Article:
About this series

Since Swing has not the best look and feel, Oracle planned to invent a new graphical user interface. This is where JavaFX comes into play.
This series will cover the basics of JavaFX with some additions of usefull features.




In order to use JavaFX we need to create a class that inherits from javafx.application.Application:

public class FirstFX extends Application { 

The abstract class requires the implementation of them start(Stage primaryStage) method:

import javafx.stage.Stage;
public void start(Stage primaryStage) {

This will be the entry point for JavaFX. However, we still need a main method for Java. Here we will now call JavaFX by using the launch(String… args) method. We can just pass through the arguments we received in the main method:

public static void main(String[] args) { 

Once JavaFX was called, we end up in our start method. JavaFX has already created an empty Stage which is passed into the start method. A stage is comparable to a JFrame and represents a window that hold our components. We can take a look at the stage by making it visible (just like .setVisible(true) in Swing):


Let’s create some elements and add them to our stage:

import javafx.scene.control.Button;
import javafx.scene.control.Label;
Label lb_text = new Label("Some Text");
Button btn_click = new Button("Click it");

Just like in Swing, we will make use of predefined layouts. In this example we will use the VBox. This will be our root element:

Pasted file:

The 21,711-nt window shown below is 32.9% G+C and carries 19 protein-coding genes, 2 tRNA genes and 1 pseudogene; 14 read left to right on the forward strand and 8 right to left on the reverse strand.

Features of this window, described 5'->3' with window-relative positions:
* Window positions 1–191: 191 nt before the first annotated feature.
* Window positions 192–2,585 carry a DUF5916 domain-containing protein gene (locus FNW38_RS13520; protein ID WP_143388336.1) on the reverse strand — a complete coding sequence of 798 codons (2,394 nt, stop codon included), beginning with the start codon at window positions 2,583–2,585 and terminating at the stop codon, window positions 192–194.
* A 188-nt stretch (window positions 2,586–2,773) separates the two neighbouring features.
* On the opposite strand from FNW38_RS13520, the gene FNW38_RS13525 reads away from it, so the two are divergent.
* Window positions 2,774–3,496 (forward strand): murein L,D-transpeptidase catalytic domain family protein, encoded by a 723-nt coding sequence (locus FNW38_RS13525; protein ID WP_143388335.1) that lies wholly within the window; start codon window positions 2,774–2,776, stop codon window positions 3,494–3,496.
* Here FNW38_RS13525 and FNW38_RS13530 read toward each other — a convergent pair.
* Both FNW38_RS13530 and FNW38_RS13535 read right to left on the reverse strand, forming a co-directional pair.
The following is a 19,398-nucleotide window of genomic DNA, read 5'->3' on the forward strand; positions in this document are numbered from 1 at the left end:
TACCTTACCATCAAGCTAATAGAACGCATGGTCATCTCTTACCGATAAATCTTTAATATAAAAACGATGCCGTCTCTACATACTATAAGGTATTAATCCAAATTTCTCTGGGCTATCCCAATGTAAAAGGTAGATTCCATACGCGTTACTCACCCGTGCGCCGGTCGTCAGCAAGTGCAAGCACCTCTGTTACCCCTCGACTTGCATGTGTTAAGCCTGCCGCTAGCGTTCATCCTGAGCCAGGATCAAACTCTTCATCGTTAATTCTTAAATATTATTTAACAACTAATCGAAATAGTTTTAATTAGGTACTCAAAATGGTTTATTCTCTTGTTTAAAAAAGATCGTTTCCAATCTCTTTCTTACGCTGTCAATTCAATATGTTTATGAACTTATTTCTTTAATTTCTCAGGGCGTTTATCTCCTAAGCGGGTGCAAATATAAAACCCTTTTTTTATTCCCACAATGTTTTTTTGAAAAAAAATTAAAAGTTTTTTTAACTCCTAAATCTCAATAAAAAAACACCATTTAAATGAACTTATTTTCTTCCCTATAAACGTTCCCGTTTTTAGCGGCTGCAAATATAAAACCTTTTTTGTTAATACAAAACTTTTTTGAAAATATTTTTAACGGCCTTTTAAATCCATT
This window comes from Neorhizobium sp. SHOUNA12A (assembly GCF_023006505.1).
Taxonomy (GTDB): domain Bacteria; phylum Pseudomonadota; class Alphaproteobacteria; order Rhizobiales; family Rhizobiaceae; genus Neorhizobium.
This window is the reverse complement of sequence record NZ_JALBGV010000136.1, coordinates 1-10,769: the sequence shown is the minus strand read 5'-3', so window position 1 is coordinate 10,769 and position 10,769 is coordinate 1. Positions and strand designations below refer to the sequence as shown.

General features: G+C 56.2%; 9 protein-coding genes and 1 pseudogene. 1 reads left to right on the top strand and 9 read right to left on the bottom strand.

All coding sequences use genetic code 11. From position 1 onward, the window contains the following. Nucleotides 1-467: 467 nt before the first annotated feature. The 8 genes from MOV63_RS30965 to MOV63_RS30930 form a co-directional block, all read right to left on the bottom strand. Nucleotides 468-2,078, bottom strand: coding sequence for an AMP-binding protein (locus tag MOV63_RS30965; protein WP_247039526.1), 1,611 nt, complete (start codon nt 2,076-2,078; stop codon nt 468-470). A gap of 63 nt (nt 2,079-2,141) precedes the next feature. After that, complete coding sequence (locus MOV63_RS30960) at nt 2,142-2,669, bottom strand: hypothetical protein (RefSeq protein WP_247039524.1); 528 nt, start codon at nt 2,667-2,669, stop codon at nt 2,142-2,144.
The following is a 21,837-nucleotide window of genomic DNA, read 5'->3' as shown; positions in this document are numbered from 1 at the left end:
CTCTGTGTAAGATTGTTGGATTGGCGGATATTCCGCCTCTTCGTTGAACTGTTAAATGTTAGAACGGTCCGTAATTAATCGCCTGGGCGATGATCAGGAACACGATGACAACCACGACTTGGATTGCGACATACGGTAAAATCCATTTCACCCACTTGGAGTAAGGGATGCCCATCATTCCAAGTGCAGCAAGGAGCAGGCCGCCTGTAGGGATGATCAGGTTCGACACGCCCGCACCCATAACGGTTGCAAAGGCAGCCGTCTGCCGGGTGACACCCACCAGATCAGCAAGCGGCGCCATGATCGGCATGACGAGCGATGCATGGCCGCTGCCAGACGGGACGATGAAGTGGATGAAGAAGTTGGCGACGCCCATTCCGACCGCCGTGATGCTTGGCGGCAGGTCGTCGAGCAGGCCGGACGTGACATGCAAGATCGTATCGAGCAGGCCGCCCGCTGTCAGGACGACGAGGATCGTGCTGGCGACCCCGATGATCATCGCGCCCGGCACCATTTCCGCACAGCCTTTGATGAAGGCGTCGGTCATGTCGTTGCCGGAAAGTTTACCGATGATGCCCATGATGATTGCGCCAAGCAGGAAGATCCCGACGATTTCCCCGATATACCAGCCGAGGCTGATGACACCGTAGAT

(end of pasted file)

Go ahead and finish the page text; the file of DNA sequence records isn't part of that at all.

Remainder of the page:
import javafx.scene.layout.VBox;
VBox root = new VBox();

And we will fill the box:

root.getChildren().addAll(lb_text, btn_click);

You can not directly add the VBox onto the stage. It requires a Scene which is just like a JPanel.

import javafx.scene.Scene;
Scene scene = new Scene(root, 500, 500);

The first parameter defines the root which will be added to the scene. The other parameters define the size of the scene.
You can set or change the active Scene on a Stage at every time:


For now, we have a windows that contains a label and a button. Now we will add an action to the button:

import javafx.event.ActionEvent;
import javafx.event.EventHandler;
btn_click.setOnAction(new EventHandler<ActionEvent>() {
	public void handle(ActionEvent arg0) {
		// Action goes here			

In here we can now add something like that:

lb_text.setText("New Text");

That’s all for the first part. You can find the complete source-code on GitHub: FirstFX.java

If you have any questions feel free to leave a comment.